I need to route out an edge in a cabinetry side to allow a top mounted handle to recess when door of the adjacent cabinet opens.

I have a portable router that accepts 1/4” shank bits and I am trying to find a suitable bit to do this cut. Removing the panel is not an option. What you see on the photo is two 3/4” plywood boards stacked together, and I pretty much want to notch out all the way in of the outer board.

I can find 1/4” shank bits with changeable bearing sizes that can cut variety of width up/to 1/2, but their cutting length is just 1/4”.

I am pretty handy with woodworking tools but haven’t done wide variety of routing to know this. Is it possible to do multiple passes with a bit like this, each time going deeper into the frame to achieve the final 3/4” length? Thanks.

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2 Answers 2


You absolutely want to make this with a number of small passes! While your little battery powered router is a great tool (and on my shopping list), it is not a production quality tool designed to route out a 1/2 x 3/4" rabbet in one pass.

I would strongly recommend using Criggie's suggestions for temporarily making a wider base for your router to sit on while you're doing this, both for the accuracy of your cut and for the safety of your fingers.

I would suggest a small straight cutting bit that can reach down the 1/2" depth of your cut. Make your first pass at about 1/8" depth, and rout out the entire area, then reset the bit to 1/4" deep and make another pass. Continue making passes about 1/8" deeper each time until you've reached your final depth. Doing this will yield a flat bottom rabbet with a fairly sharp 90° corner at the bottom - you will have rounded vertical "corners", and can clean these up with a sharp chisel (also recommended by Criggie) if you need them to be nice and square.

If this cabinet is not yet attached to anything, you might consider tipping it on its side (lay it on a piece of cardboard if the other side is finished and to be exposed) and getting a bit that will cut to a depth of 3/4". You can use the wide flat side of the cabinet (currently vertical, along the plane of the 1/2" dimension) as a much more stable base for the router, and probably won't have to add on any scrap to provide an additional platform. You'll need to make more passes (I'd still recommend only 1/8" deep at a time) to get to the final 3/4" depth, but you'll get there in the end.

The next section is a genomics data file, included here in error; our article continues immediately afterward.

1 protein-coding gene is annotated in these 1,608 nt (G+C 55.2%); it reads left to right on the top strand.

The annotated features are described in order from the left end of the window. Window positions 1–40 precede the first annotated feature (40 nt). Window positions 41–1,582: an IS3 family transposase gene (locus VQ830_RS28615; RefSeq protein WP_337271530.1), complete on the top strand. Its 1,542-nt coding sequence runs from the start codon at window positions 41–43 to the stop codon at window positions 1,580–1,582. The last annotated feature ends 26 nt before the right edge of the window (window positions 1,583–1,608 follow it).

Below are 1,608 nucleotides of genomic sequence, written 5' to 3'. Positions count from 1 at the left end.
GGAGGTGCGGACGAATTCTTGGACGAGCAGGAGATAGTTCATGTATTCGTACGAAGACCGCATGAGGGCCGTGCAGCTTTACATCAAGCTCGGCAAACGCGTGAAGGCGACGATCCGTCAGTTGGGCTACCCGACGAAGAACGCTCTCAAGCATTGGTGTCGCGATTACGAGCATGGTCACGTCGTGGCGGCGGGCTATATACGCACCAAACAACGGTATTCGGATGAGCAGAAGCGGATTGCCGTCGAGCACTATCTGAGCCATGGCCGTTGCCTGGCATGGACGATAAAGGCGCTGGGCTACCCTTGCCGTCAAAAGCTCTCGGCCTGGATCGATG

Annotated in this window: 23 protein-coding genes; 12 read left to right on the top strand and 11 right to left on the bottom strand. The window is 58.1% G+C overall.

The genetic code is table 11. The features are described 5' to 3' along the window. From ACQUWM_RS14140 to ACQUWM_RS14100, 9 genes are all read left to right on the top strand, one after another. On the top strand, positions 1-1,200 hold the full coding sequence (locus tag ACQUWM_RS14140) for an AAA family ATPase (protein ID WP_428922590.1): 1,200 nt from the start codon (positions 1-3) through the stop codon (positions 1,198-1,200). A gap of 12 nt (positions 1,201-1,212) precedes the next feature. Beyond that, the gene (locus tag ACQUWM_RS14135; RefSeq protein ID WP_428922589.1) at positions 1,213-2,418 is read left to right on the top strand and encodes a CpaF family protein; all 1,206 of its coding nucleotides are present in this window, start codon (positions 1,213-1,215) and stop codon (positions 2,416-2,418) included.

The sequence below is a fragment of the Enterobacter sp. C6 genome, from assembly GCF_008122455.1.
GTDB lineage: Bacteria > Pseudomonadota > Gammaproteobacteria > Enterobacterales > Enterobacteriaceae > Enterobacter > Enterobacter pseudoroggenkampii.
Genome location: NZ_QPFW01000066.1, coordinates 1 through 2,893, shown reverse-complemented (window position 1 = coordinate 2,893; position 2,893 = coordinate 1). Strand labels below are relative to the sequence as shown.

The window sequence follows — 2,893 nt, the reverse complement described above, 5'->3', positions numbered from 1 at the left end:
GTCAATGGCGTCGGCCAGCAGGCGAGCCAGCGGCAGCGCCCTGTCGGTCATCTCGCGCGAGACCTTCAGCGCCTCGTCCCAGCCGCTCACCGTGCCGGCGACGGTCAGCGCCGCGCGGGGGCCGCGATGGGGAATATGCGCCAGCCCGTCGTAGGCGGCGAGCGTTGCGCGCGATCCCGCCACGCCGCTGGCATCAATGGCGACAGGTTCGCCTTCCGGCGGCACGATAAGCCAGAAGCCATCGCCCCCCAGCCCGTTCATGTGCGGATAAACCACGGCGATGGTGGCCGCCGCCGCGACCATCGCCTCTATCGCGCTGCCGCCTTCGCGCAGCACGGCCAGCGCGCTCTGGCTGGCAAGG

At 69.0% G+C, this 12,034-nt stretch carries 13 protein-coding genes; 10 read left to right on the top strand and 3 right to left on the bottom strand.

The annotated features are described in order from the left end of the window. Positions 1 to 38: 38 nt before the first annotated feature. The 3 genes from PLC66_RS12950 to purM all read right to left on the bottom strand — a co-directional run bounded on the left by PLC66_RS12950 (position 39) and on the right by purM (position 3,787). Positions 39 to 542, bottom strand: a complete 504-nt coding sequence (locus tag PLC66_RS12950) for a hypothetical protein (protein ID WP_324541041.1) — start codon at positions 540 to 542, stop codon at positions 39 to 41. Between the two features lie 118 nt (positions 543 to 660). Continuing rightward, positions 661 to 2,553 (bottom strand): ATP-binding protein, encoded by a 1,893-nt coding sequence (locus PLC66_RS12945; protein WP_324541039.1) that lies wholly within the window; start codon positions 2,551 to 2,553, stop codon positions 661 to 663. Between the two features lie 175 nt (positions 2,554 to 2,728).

Attempting to hog this all out in one single pass will be very hard on your small router, will likely end up in a lot of burning of the wood, will not give you a very nice cut, and could cause the thin 1/4" shaft of your router to snap, hurling a small, hot, very sharp projectile at high speed in a random direction across your room. Most people consider that a Bad Thing™. Making that cut in one pass really is only in the purview of heavy duty, industrial strength, production shop level of shaping machines that are set up to make 1000s of cuts like this each shift.

Finally, if you have more woodworking type questions, I'd encourage you to check out Woodworking.SE (oddly, dedicated to woodworking! ;)

  • 1
    makes total sense. Wasn’t sure if this is how this was done. I just realized, you have answered my questions on so many different subjects. Thanks so much you folks are a confidence boost I really need while tackling a huge renovation project!
    – David
    Dec 17, 2020 at 14:21
  • I had assumed the cabinet was installed, and this was a modification. Never thought about flipping it over - good understanding.
    – Criggie
    Dec 17, 2020 at 19:27
  • 1
    Thanks, @Criggie. It just occurred to me that it should be laid on some cardboard or similar if it's a finished, exposed side. Never fun to lay a finished surface on a rough, unfinished floor & damage the finish.
    – FreeMan
    Dec 17, 2020 at 19:30

I'd start by making the job easier - Give your router a wider flat surface to slide on, not just the top of the cabinet sides. Screw two sacrificial pieces of scrap on either side such the screw holes won't be seen.

Perhaps lay a thin flat piece of smooth scrap on top, with a slot in that top piece so your cutter can reach the work.

Lastly, screw or clamp two or more guides on the sides of your top-scrap piece, to act as a fence for the router.

You can cut some amount per pass, and extend the bit then repeat. Slow and steady does this better.

If space doesn't allow that, you could essentially do the same from the side, but then you're fighting gravity too. Best to use it instead.

As for a cutter, perhaps something more like an endmill would work here. There is risk of chipping the laminate surface though so you may choose to pre-cut it on the line with a series of strokes of a sharp knife.

Don't be afraid to use a sharp chisel to finish the ends - no round cutter will get in there perfectly.

  • Thank you, @Criggie, exactly the advice I was looking for!
    – David
    Dec 17, 2020 at 14:22

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